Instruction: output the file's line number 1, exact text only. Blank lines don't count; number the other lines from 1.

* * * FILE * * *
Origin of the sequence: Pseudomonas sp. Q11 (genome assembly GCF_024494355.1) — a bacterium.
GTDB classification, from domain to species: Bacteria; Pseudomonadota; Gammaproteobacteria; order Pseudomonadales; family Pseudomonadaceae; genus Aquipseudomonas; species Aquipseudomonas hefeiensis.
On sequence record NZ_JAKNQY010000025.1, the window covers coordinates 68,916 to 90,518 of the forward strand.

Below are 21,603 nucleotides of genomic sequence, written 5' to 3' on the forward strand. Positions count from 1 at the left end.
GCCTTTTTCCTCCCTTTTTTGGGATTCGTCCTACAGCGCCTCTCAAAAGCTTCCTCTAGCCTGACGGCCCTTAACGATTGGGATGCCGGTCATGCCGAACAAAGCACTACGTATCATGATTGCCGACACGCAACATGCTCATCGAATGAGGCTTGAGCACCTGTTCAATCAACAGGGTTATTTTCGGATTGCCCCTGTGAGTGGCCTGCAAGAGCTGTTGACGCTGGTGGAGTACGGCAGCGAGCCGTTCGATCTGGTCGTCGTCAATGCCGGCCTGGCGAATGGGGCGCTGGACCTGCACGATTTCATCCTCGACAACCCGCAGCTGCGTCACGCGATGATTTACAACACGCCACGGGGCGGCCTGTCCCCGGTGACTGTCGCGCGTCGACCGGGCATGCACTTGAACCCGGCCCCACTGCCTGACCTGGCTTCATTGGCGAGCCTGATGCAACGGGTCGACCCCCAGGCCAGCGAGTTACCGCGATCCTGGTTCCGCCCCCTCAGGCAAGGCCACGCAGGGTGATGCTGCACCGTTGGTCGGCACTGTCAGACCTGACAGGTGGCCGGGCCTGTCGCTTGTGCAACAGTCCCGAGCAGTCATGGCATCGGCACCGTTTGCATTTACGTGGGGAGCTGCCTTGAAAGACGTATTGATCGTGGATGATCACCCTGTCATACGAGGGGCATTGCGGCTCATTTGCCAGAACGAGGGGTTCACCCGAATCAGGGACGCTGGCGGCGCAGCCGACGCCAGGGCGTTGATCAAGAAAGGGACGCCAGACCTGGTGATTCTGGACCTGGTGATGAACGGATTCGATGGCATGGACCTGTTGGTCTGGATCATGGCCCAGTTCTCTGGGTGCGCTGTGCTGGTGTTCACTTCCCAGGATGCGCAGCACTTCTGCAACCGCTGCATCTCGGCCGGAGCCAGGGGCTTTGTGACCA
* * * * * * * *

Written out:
Origin of the sequence: Pseudomonas sp. Q11 (genome assembly GCF_024494355.1) — a bacterium.